A couple of months later I was almost out of money and my agent called to tell me that Danny Jacobson, the producer of Mad About You, was offering me another small role on the show. The agent was recommending I pass on it because it was too small a role and the character didn't even have a name. It was for the part of Waitress and I wouldn't even see the part until I got to the set in an hour. "Don't take it, they can't treat you like this." I didn't even think twice. Of course, I took it. Whatever it is, I'll make it funny. I'll listen and respond and make it funny. By the second day, Danny Jacobson asked if I would be okay with being written into at least five more shows throughout the season. I told him I was ok with that. Some people thought I was funny as the waitress on Mad About You, one of them was one of their talented writers named Jeffrey Klarik. Jeffrey's boyfriend, David Crane, who recommended I come in to read for his new show about six twenty-somethings who lived in New York and hung out at a coffee house. After many auditions, I was the second person cast in the pilot called Friends Like Us, which would later be changed to Friends. Jim Burrows also directed this pilot and the first ten episodes of Friends. One day the six of us were talking with Jimmy, exchanging The Time I Got Fired Stories and Jimmy told them mine. "Well, she's got the worst one of all, she got fired from Frasier. ‘You weren't right for the part darlin'.'" Thanks! And then he said, "Well, it's a good thing you got fired or you wouldn't have been on this show." He was right. And it was a good thing I didn't getSaturday Night Live and that the Romy and Michele pilot didn't work out and every other disappointment that happened...they were like guide posts that kept me on my path. Oh and after I got fired from Frasier, I went to a birthday party and, feeling like I had nothing at all to lose, I flirted with a guy who was way out of my league. We dated and on Thursday Michel and I will have been married for 15 years. Yeah, that’s the biggest achievement of all, and we’ll be celebrating with our 12 year-old son. Thank God I got fired! Maybe there is a reason for everything. I think there is.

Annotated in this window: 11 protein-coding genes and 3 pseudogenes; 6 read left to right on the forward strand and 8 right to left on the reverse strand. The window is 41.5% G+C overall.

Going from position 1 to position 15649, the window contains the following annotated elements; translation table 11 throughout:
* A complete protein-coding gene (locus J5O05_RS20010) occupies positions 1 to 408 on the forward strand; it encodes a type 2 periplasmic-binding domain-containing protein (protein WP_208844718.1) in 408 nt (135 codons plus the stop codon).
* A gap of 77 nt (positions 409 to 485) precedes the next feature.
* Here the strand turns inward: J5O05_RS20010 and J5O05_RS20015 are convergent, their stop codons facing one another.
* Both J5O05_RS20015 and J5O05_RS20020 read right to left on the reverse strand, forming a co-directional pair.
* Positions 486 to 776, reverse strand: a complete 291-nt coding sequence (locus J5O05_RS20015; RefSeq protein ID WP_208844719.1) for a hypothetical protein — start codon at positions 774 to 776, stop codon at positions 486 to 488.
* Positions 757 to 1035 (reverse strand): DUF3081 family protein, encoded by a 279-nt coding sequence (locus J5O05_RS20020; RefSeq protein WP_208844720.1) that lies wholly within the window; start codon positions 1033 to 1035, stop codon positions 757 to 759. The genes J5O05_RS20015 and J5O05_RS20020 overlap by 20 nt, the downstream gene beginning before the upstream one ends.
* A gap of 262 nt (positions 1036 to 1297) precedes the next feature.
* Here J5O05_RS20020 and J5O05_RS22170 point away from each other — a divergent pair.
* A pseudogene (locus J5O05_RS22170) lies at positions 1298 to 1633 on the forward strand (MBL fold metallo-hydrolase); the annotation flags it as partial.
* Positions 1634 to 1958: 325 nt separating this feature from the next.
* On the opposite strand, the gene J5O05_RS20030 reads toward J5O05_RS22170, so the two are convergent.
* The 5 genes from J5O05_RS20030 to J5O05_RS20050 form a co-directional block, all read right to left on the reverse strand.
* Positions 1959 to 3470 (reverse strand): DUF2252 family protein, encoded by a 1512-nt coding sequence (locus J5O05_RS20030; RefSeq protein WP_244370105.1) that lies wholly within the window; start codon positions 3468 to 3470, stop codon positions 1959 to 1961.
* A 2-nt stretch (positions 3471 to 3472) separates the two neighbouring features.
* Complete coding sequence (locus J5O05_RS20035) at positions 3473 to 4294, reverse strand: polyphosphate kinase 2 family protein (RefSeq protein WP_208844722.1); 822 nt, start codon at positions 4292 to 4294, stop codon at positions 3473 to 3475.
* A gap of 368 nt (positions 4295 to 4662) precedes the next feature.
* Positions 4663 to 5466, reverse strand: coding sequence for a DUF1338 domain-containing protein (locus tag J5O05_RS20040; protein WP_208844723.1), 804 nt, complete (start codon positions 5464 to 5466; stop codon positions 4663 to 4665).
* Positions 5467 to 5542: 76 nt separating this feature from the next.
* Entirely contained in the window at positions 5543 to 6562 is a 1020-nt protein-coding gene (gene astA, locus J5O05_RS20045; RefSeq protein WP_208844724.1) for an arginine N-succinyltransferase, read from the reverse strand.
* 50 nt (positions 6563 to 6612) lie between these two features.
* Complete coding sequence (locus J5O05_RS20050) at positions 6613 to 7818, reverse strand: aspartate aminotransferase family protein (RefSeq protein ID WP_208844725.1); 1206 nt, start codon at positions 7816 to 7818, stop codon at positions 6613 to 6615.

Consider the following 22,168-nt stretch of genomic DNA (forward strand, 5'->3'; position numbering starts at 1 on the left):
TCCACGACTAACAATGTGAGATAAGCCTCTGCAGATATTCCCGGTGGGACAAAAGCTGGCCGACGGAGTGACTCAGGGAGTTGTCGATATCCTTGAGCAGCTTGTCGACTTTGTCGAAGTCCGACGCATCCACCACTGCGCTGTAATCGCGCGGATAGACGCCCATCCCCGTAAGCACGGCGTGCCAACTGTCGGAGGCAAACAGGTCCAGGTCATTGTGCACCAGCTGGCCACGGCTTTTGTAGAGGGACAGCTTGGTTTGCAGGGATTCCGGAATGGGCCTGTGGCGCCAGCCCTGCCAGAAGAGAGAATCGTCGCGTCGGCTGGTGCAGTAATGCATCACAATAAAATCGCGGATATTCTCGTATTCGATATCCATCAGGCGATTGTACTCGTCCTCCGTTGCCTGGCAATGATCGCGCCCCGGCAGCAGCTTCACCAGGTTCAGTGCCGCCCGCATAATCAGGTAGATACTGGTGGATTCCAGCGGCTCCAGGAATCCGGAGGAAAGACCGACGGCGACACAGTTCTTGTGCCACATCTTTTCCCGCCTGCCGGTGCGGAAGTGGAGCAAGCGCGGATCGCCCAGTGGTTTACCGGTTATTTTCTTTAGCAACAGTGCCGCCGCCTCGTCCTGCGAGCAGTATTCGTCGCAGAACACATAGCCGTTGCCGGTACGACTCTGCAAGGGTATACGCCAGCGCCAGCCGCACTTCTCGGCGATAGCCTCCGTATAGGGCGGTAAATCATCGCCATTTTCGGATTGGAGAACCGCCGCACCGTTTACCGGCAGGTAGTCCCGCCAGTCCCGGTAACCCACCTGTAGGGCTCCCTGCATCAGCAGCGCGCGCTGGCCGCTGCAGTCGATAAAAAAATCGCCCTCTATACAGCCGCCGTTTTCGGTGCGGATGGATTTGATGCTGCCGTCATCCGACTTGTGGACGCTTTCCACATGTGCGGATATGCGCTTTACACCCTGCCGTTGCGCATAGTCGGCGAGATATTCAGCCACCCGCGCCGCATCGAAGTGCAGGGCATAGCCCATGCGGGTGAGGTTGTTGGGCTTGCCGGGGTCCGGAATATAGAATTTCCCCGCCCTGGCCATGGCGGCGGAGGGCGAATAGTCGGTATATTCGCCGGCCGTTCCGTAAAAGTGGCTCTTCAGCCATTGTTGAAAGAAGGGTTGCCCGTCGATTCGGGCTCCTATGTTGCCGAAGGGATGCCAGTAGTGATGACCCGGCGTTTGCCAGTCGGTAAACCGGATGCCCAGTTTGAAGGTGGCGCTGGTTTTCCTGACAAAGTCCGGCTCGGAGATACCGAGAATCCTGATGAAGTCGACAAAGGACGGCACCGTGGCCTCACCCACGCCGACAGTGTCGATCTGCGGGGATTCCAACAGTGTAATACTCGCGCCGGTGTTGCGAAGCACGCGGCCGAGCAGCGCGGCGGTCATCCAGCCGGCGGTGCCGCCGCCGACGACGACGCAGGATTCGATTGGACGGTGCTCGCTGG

When I was sitting where you are today twenty-five years ago and I thought how I'm not really going to miss Vassar, maybe it's not because I'm made of stone. Maybe its because deep down I knew Vassar would never leave me. My producing partner and one of my best friends is Dan Bucatinsky, Vassar class of '87. I didn't know him while I was here. But when you need to creatively partner with someone who shares your high standards, it turns out to be a Vassar guy.

No, Vassar has stayed with me because I carried those high standards that were nurtured in me here all along the way. I knew what was good and that's what I did and will always try to achieve good work. Even if the network cancels my show, I know it's good work and I'm proud of it. Even if people look at me with pity as they say, "You have a Web series? Awww..." I know it's good work and I'm proud of it. A BBC series that's a historical documentary show on genealogy on NBC? Yes. Really? For American audiences? They won't like that. Yes, they will, because it's good. And they do.

I think there's another reason I wasn't sad to leave Vassar. On some level, maybe I knew I'd be back three times a year at the Board of Trustees meetings. And one last thing...when I was invited to be on the Board, I was very nervous because it was my first meeting, and I didn’t know anyone. Then I saw there was another person from the class of '85 — Attorney, Steve Hankins...who was Stephen the cool mug manager who danced well. It's really nice to see him around again.

I truly wish you all the best in whatever it is that you want. Thank you.